National Geographic : 1925 Jan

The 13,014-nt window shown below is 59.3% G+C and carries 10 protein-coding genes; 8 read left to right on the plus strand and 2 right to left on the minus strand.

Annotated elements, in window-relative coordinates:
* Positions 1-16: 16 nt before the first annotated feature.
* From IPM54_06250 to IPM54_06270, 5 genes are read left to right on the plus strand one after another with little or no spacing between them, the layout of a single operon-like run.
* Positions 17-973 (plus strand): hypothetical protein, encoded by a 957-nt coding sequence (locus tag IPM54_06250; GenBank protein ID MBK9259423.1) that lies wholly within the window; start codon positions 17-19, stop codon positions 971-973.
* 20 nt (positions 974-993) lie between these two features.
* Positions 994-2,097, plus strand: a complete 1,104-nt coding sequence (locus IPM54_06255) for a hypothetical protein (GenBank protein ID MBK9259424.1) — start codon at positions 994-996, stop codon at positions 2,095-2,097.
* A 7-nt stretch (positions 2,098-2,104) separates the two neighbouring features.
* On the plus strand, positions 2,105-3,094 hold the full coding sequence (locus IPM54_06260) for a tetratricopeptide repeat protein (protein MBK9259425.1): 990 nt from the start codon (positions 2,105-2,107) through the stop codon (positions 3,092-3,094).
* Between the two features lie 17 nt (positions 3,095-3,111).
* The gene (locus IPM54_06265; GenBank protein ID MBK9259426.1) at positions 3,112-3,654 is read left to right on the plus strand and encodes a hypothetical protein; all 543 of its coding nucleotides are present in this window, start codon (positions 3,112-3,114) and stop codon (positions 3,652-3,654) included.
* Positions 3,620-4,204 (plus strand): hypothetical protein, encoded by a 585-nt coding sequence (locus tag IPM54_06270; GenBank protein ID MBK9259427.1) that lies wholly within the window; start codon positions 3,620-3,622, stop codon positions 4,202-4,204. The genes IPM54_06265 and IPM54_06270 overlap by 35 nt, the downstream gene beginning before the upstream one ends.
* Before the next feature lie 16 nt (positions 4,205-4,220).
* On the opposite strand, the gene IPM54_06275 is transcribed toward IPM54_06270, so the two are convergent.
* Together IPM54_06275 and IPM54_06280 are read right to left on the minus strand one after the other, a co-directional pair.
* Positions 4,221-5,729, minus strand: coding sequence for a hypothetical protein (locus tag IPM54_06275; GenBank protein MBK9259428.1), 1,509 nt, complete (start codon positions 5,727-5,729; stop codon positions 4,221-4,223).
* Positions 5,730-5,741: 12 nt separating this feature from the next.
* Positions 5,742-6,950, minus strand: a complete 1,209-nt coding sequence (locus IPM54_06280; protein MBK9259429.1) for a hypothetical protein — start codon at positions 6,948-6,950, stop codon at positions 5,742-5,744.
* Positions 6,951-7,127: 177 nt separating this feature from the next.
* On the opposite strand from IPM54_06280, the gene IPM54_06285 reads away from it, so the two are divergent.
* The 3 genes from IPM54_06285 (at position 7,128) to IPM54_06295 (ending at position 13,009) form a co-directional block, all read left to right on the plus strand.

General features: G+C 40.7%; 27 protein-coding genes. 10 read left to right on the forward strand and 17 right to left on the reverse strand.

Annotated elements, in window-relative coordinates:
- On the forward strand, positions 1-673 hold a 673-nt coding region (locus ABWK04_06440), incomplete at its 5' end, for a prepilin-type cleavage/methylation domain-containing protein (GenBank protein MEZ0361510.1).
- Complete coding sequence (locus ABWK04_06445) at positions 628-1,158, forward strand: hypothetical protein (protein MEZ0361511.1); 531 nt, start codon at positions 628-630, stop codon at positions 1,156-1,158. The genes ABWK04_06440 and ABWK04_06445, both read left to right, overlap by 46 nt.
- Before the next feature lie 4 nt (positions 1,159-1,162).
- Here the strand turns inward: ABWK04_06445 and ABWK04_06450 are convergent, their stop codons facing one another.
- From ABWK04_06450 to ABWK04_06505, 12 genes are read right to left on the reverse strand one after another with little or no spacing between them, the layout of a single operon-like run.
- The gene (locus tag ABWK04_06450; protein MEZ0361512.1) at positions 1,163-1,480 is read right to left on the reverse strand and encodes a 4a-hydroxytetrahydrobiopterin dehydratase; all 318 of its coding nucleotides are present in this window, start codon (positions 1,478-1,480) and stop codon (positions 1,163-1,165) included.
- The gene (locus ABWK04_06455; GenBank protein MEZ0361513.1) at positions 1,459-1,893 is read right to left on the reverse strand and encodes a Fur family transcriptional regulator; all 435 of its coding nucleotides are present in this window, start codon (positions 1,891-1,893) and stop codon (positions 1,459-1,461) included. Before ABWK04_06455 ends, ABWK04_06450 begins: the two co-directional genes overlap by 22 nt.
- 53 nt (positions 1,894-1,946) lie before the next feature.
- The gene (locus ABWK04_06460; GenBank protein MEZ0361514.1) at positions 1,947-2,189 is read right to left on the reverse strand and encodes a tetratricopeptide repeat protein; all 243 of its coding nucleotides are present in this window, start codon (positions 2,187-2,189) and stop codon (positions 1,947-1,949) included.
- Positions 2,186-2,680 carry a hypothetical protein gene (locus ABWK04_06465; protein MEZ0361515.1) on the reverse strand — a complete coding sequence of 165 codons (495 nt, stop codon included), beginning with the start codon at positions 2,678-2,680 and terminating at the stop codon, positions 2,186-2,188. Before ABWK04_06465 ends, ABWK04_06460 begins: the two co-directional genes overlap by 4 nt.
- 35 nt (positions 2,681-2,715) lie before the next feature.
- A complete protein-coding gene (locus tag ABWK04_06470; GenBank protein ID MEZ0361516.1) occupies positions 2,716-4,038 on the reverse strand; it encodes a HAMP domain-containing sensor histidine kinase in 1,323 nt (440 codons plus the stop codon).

SEEING AMERICA FROM THE "SHENANDOAH" shack, and the running lights are on batteries. Each individual carries his own torch. Though helium gas will not burn, no fire is permitted aboard. The only sparks are in the six motors-one runs the radio generator-and in the little two-burner gasoline cookstove in the lat ter's closet. In the dark the long keel is eerie with phosphorescent figures and letters, which glow from every latticed frame or piece of emergency gear, with lights which flash in the distance and disappear and lights which suddenly appear from no where, while one fur-padded form leans at a danger angle and another passes on the ribbon of a runway. Day and night the life of the airship is in the keel. It is a triangular tunnel running the length of the ship. Its base is the thin cotton bottom panel of the outer covering of the big tube; its equi lateral sides are the gas bags, when they strain full against the wire and twine network which holds them in place. "TIIE CAT'S WALK" In the center, 682 feet long from nose to tail fins, is the runway, 9 inches wide. It is called "the cat's walk," from the skill required to tread it. The thin cot ton covering, 12 inches below, gives a false sense of security; but the ground, usually 3,000 feet below, is only two steps removed. A roughly stitched rent in the cotton shows where one man made the first step, and with true sailor veracity the marks of his fingers are shown where he gripped the steel-hard duralumin to save himself from taking the second step. No admonitions are needed to walk the straight and narrow path. The crew, as nimble as structural steel workers, trot along, pass each other, and even stop to wrestle. Four lateral runways pierce the sides of the tube to ladders leading into motor gondolas. Though the runway is precari ous, negotiating an uninclosed ladder 3,000 feet above the ground while speed ing 70 miles an hour requires cooler nerves. Men skip up and down and even stand on the gondolas to watch the passing scenery. One night in the mountains the chief on his hourly inspections found a door closed at the bottom of one of the ladders. Considerable kicking made him heard above the din of the motor. Hie inquired why everything was closed. "You see, we were so close to the mountains, and I saw some goats and was afraid one might jump in here," the man explained. How TIIE GAS AND WATER BAGS ARE DISTRIBUTED Every 5 meters in the tunnel, corre sponding to the outer circular ribs, is a triangular frame of latticed girders. In the center of the ship the triangular frames are 12 feet across and 9 feet be tween base and apex. The sides become shorter in the ends, and heads are bumped and cut by the cross-girders. One bump convinces the most skeptical of the rigid ity of the Shenandoah. In the upper angle of the triangle is the rubber gas pipe, wilted and loose or puffed to the size of an 18-inch water main, according to altitude. Flanking it are the metal fuel and water pipes. At the sides, distributed so the load will be equalized through the length, are the 724 pound gasoline tanks, the smaller cans of lubricating oil, and the sleeping bunks for officers and men. One habituated youth slept in a hammock, only the cotton be tween him and space, as comfortable as if his bed were swung between the tower ing aerials of the Arlington wireless sta tion. At intervals along the runway are three decks, little 12-foot-square platforms of thin plywood. One is for the mooring equipment and the other two are euphoni ously designated as officers' quarters and crew's quarters. Though discipline does not deteriorate, "side" is lacking on an airship. Instead of a suite of three rooms and private bath and messboy, to which a rear admiral is entitled on a battleship, his private bunk is not different from those of the crew. The same-sized shav ing mirrors, the only luxury aboard, hang in both quarters. The rations are the same, the combination cook and messboy is the same, mess hours are whenever anybody has time to eat, and as the food, including the hot soup, is distributed from the crew's quarters, the officers frequently munch their dry sandwiches there.